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Two more accidents stoke safety fears for McKees Rocks Bridge


-CONSTRUCTION-


By Elizabeth Perry


Two separate, serious accidents on the McKees Rocks Bridge which occurred on Dec. 17 and Dec. 19 call into question the safety of the traffic configuration created to accommodate bridge construction.


Local first responders warned of the danger and have been meeting with PennDOT on a monthly basis, but the moves they’ve taken to address the problems are inadequate, according to Northwest EMS District Chief Dylan Laplante, which is evident by the recent spate of accidents.


“This is exactly what we said was gonna happen. It’s unfortunate,” Laplante said.


A head-on collision which took place just before 6 p.m. on Dec. 17, killed a 38-year-old Armstrong County woman, who was pronounced dead at the scene. County woman, who was pronounced dead at the scene. Another person in the same vehicle was transported to the hospital in critical condition and the driver of the other vehicle was in stable condition, according to the Pittsburgh Police. Through chance there happened to be an EMS vehicle on the bridge so the response time to the accident was less than a minute, said Laplante.

“The problem was getting the truck off of the bridge,” Laplante said, explaining that first responders had to back the traffic all the way out to Route 65 so the truck itself could be backed out. Head-on collisions tend to take up two lanes, and there is no place for an EMS vehicle to turn around, he said.

“It’s just not wide enough,” Laplante said.


The crash is still under investigation, and a cause has not been determined yet, said Amanda Miuller, Deputy Public Information Officer for the Pittsburgh Police via email.


Yasmeen Manyisha, a spokesperson for PennDOT said the organization was still waiting for the report to determine what happened on the bridge and if the traffic configuration played any part in the accident.


“Until we have that, we cannot say for sure,” Manyisha said.


Another accident happened just two days later. According to Allegheny County Police, at approximately 2 p.m. on Dec. 19, a pedestrian was struck by a vehicle on the McKees Rocks Bridge. The man was transported to a nearby hospital in critical condition.


Laplante responded to the accident. His squad had been at an emergency in Stowe and were able to reach the victim within two minutes.

Local officials in McKees Rocks and Stowe, including McKees Rocks Chief of Police Rick Deliman and Stowe Police Chief Matt Preininger, requested that the traffic be reduced to one lane. Laplante said they even explored shutting down the bridge completely and rerouting traffic for the duration of construction. PennDOT said that would create too much traffic on the West End Bridge.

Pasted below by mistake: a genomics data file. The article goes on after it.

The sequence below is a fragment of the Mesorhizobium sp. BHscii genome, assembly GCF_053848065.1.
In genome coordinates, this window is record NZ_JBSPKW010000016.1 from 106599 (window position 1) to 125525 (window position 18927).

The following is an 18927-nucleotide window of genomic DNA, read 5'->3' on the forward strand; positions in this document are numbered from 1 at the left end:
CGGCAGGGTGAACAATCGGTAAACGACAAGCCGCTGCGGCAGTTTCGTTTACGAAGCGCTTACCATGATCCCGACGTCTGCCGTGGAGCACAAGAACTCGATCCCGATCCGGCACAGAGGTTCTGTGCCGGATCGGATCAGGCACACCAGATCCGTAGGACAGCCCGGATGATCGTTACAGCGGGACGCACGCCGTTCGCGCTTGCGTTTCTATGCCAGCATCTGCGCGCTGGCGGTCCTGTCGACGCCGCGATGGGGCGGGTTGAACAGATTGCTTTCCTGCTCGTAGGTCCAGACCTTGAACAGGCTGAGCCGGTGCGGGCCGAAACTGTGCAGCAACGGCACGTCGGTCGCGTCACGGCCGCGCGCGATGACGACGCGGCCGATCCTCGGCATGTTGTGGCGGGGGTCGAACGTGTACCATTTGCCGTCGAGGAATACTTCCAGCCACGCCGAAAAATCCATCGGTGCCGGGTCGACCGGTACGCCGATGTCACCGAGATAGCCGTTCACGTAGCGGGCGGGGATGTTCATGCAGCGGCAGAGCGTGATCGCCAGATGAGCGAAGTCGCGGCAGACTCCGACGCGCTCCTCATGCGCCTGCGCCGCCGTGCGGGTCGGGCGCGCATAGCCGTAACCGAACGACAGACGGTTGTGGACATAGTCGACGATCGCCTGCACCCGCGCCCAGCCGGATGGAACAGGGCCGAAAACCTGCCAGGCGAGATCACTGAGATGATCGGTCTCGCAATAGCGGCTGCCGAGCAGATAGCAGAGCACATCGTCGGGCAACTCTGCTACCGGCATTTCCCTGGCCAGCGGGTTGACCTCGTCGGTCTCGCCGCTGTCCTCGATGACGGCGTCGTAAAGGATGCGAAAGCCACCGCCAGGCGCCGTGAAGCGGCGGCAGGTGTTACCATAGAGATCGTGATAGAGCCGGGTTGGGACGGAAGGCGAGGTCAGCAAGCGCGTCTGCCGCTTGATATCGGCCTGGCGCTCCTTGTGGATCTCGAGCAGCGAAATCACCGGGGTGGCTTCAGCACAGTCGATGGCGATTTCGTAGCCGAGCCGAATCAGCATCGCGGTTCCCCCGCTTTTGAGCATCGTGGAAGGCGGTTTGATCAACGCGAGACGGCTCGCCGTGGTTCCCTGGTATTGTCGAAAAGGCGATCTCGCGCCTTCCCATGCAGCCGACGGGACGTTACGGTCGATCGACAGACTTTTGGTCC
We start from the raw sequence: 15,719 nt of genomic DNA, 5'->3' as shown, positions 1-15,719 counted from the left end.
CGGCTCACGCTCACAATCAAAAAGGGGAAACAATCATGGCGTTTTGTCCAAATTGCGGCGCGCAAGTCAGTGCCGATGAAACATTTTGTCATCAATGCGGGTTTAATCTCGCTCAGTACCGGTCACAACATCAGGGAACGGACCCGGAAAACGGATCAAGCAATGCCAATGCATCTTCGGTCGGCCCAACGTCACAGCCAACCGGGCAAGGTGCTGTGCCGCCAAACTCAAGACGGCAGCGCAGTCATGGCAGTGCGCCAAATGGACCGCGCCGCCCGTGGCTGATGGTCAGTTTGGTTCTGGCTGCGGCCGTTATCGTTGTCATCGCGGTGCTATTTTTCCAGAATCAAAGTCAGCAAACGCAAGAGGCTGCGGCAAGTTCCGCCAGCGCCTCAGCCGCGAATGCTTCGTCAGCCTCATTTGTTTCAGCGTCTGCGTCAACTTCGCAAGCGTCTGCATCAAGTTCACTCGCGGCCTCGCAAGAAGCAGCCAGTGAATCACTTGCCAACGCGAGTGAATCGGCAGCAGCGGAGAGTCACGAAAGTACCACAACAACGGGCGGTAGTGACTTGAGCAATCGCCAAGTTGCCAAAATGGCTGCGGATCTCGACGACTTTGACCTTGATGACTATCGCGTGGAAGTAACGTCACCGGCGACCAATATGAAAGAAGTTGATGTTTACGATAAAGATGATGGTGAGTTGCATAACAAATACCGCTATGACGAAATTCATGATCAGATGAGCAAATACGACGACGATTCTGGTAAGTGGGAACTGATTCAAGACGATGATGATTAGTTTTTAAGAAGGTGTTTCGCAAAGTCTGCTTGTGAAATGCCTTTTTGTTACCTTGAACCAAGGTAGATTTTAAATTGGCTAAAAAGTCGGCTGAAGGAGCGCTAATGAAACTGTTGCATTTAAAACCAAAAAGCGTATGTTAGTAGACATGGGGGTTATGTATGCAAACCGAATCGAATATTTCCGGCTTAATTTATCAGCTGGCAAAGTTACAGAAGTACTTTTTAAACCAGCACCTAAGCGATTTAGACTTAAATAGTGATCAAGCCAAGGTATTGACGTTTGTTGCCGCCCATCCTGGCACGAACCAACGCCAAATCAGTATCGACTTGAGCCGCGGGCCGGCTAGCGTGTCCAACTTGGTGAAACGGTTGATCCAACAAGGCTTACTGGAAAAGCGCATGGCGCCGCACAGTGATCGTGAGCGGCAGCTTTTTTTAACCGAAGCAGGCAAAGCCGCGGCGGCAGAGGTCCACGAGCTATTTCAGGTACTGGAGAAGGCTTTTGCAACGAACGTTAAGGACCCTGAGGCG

Deliman said he could not comment on either accident, as they did not happen in McKees Rocks jurisdiction and he did not respond to either one.

“PennDOT is working on something. It obviously got their attention because of these two accidents,” Deliman said.


Manyisha said PennDOT is implementing measures to increase safety throughout the project and is “continuing to work with law enforcement and other emergency personnel consistently.”


The system which recognizes emergency sirens and controls the traffic signal, shifting the barrier at the Route 65 intersection for turning traffic, and additional signage, including no u-turn signs, were recent additions PennDOT made.


Crews have restriped the roadway lines with higher visibility epoxy and will soon implement reflectors on the center line and along the barriers, additional signage for directing pedestrians to use the path under the bridge, and an additional barrier to close off the pedestrian sidewalk along the bridge.


“As we have observed speeding as a major concern through this work zone, PennDOT has added slow legend curves on the road and will shortly place speed minders in various locations on the bridge,” Manyisha said.


Laplante wanted the public to know first responders were doing everything possible to get injured people to the places they needed to go and they were doing everything they could with what they’d been given.




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